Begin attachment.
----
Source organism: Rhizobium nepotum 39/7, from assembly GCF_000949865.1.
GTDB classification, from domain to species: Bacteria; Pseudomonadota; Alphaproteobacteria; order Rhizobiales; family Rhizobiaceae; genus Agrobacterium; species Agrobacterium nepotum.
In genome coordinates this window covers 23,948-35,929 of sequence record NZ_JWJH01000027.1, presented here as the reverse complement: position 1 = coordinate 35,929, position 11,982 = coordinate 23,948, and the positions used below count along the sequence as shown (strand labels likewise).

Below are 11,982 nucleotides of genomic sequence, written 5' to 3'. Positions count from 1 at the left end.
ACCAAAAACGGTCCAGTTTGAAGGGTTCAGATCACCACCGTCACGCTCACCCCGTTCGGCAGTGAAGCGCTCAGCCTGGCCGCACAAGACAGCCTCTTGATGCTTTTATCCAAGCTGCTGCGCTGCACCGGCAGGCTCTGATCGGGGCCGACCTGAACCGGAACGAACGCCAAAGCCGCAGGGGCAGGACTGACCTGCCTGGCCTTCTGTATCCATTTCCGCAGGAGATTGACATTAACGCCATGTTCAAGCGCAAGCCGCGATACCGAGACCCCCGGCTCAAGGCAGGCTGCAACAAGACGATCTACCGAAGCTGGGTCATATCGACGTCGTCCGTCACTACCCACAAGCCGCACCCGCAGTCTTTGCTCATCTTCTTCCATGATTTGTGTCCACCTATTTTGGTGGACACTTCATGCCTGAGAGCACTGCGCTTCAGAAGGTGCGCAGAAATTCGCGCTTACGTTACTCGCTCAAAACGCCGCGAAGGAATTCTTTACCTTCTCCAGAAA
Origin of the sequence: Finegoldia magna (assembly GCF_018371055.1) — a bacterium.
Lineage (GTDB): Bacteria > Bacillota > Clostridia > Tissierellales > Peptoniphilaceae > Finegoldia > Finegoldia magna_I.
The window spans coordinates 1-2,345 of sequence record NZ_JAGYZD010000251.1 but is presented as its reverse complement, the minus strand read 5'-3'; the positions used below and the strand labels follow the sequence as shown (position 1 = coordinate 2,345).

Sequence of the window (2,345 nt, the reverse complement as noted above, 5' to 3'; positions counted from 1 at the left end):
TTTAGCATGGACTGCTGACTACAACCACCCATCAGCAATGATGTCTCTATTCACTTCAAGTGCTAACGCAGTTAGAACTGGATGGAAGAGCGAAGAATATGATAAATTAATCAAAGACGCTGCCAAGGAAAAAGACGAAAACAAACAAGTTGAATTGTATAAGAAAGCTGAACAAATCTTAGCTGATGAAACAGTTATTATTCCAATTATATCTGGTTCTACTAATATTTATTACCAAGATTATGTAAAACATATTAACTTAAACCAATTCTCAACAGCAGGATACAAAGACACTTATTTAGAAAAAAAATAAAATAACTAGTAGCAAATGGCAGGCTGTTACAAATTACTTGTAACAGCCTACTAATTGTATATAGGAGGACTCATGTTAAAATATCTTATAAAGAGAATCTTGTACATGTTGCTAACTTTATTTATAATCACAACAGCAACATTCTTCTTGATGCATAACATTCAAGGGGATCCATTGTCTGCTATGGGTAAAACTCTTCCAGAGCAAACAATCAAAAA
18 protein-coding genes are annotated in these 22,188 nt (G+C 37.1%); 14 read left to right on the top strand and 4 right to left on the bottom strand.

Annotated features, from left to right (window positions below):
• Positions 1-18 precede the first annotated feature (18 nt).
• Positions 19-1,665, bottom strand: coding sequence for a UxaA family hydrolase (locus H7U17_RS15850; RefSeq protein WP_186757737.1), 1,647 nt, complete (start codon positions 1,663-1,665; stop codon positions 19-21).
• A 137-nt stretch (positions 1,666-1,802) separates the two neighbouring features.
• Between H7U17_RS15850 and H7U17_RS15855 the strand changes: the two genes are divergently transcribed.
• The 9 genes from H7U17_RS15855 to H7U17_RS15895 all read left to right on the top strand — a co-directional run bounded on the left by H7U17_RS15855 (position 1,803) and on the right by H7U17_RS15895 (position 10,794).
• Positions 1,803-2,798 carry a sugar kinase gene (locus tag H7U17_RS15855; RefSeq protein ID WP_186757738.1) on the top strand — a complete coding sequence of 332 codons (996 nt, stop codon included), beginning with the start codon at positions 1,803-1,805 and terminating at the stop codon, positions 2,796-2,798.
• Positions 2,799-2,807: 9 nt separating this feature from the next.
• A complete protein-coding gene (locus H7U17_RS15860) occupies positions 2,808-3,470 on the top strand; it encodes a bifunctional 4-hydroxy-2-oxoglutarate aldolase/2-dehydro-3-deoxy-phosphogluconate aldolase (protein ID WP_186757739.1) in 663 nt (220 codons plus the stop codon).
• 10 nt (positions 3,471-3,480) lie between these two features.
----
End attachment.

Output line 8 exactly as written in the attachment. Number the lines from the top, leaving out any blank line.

The window spans coordinates 1-2,345 of sequence record NZ_JAGYZD010000251.1 but is presented as its reverse complement, the minus strand read 5'-3'; the positions used below and the strand labels follow the sequence as shown (position 1 = coordinate 2,345).